November 15, 2010

Abstract: 

The following report is an excerpt from the 2010 Building Science Corporation Industry Team Building America Annual Report. This report investigates the implementation of advanced framing in both production and prototype built homes built in a variety of climate regions across the USA. The current industry standard wall is being replaced by a 2×6 frame at 24-inch centers with single top plates, two-stud corners, no jack studs, no cripples and single headers (and in many cases no headers at all). Advanced framing can save energy, greenhouse gas emissions, and money if properly implemented. To maximize cost savings and energy savings for the homeowner, the builder financial savings are best shifted to implementing more energy saving measures.

History and Background

The current industry standard wall—a 2x4 frame at 16 in. (400 mm) centers with double top plates, three stud corners, jack studs, cripples and double headers—is being replaced by a 2x6 frame at 24 in. (600 mm) centers with single top plates, two-stud corners, no jack studs, no cripples and single headers (and in many cases no headers at all). The advanced framing system is cheaper because it uses 5% to 10% less lumber (board-feet), and it is faster because it uses 30% fewer pieces. It saves energy because it provides a 60% deeper cavity which allows 60% more cavity insulation and it decreases the framing factor.

The framing elements are farther apart allowing easier installation of services—everything fits more easily making the trades happier—the electricain drills fewer holes and the insulator insulates faster because there are fewer cavities, even though the cavities are wider and deeper. Everything lines up so the load paths are direct, leading to fewer but stronger connections. The lines are cleaner, so it just looks and feels better.

Some of the advanced frame technology goes back to the beginnings of framing—"in-line" framing or "stack" framing where everything lines up is not new (Figure1). But, the real innovations came from collaboration between the U.S. Deparment of Housing and Urban Development (HUD) and the National Association of Home Builders Research Foundation (NAHB Research Foundation) in the 1970s. Out of a HUD initiative called Operation Breakthrough the NAHB Research Foundation delivered "optimum value engineering framing" or OVE framing. Today, this is referred to as "Advanced Frmaing."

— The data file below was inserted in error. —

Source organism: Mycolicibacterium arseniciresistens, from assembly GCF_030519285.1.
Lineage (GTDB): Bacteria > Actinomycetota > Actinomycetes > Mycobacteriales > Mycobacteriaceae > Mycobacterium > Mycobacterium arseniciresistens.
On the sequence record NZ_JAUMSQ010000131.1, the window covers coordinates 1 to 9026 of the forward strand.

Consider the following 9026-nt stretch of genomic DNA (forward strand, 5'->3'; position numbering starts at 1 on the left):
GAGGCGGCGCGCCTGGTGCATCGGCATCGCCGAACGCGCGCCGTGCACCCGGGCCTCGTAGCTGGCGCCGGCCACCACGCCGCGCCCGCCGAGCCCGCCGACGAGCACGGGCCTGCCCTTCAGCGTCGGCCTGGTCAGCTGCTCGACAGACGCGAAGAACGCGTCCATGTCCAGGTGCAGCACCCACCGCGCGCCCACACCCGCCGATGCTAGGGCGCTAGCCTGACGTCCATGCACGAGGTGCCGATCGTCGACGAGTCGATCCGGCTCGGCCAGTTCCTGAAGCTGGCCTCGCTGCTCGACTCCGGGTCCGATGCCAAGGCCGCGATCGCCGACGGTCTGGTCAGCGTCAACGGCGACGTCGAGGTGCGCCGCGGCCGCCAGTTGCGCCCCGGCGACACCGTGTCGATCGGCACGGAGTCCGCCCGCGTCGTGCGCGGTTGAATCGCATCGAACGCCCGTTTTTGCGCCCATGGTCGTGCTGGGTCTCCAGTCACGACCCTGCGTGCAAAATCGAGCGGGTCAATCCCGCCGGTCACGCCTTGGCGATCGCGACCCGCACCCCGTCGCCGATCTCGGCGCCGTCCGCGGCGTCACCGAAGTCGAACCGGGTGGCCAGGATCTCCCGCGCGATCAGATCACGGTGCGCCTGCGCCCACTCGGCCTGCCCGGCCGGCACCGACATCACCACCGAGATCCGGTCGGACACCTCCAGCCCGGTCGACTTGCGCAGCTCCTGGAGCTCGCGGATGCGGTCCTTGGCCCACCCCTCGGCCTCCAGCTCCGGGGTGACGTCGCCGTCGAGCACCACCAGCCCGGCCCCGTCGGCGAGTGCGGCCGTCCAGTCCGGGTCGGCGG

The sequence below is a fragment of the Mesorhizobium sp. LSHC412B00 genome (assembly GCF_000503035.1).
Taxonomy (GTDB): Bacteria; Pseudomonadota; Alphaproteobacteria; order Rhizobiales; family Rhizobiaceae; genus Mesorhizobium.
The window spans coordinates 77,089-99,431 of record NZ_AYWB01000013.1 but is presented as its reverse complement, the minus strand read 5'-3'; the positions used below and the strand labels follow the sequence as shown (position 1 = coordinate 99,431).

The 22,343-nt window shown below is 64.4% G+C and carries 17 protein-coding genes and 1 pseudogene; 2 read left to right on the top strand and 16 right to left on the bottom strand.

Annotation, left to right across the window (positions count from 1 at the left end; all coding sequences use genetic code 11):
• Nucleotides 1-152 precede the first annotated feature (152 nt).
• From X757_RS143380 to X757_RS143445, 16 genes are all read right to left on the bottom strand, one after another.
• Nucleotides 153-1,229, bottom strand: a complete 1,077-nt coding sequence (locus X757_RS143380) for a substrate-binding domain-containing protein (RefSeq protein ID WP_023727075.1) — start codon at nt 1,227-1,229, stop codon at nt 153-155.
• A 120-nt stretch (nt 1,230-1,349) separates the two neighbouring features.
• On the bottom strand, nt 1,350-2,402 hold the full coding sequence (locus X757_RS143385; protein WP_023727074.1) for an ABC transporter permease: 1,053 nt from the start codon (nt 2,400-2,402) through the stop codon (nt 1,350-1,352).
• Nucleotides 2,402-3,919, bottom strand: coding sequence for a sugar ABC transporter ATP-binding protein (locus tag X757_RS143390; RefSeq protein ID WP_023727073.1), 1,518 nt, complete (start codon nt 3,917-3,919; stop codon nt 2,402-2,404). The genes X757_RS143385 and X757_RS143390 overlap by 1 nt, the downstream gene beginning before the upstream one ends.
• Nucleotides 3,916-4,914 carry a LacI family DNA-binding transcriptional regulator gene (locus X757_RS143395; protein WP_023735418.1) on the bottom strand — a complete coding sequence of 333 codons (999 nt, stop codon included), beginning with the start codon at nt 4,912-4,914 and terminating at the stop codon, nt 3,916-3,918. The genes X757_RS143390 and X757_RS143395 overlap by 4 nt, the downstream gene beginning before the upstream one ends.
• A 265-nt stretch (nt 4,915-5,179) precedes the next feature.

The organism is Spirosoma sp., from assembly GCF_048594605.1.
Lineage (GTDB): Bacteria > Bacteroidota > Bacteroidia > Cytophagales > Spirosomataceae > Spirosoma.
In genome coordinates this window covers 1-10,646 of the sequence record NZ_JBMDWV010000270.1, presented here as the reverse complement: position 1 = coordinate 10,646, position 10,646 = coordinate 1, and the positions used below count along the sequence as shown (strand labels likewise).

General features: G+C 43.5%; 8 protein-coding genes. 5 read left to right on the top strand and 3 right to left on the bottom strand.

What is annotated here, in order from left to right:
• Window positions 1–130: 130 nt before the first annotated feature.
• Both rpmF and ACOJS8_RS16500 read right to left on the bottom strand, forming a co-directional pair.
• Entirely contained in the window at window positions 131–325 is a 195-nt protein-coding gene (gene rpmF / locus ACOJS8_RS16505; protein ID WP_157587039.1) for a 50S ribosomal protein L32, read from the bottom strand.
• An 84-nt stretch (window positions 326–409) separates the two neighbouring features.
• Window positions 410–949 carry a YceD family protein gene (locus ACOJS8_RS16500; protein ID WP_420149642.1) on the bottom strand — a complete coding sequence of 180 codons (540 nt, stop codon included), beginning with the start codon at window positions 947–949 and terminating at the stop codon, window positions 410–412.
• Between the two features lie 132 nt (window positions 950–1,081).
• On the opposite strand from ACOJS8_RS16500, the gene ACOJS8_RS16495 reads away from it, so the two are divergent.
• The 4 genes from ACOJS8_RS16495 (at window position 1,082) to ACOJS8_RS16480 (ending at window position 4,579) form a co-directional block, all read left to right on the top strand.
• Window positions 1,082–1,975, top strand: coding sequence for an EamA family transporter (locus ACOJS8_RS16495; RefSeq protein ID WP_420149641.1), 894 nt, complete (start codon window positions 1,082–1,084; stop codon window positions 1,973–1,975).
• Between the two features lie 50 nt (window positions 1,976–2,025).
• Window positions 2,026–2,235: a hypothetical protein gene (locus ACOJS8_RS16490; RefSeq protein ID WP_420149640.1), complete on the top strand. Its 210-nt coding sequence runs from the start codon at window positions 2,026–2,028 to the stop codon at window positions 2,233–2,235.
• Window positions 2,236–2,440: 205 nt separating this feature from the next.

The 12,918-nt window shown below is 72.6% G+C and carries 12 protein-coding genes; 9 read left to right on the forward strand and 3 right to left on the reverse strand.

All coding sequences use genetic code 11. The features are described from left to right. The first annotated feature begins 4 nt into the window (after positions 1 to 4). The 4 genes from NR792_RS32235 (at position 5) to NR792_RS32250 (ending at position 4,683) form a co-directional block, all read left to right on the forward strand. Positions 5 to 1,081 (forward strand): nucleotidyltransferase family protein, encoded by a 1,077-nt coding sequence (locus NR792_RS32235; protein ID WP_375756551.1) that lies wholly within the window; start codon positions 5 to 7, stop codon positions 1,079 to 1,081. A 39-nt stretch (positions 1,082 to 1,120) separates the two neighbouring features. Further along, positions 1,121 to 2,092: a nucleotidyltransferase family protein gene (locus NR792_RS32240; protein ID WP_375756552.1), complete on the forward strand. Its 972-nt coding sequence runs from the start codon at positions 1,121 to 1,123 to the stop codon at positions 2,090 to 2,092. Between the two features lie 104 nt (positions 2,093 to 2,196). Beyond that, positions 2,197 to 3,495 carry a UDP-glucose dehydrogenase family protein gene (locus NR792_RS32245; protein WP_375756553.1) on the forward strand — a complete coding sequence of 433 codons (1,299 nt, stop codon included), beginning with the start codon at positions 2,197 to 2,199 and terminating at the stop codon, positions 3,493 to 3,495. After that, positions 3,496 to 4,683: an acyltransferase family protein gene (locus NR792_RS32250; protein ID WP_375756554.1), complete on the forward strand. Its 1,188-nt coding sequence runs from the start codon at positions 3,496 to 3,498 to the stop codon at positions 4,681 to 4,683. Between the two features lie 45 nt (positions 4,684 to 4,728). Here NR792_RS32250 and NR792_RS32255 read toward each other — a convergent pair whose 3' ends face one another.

Figure 1: In-line framing (Bullock, 1854)

Figure 2 shows the current expression of advanced framing. Everything lines up so that double top plates are not necessary. No headers in non load-bearing walls. Window openings are clean without jack studs and cripples. Exterior corners have two studs. Gypsum baord is supported with drywall clips.

And all of this code accepted by the model building codes because of the foresight of HUD and the NAHB. Although it's in the code, most code officials (and even fewer builders) are not aware of it.

Figure 2: Advanced framing

One of the biggest pushback's from builders and code officials comes from corner support for gypsum board and trim. "Floating corners" reduce drywall cracking and, therefore, are an improvement. Wood always moves because of changing moisture contents. Gypsum board does not want to move. When you attach something that is always moving to something that does not want to move you get cracking. The key to reducing drywall cracking is to attach it less. The easiest drywall clip in the past was to cut a piece of corner bead into 2 in. (51 mm) lengths.

Single top plates seem to be the most difficult to have implemented. Not from a structural perspective or from a constructability perspective but from a perception perspective. There are two ways of making a connection: with a metal plate or with a wood splice. The approach taken is purely one based on peference by the framer.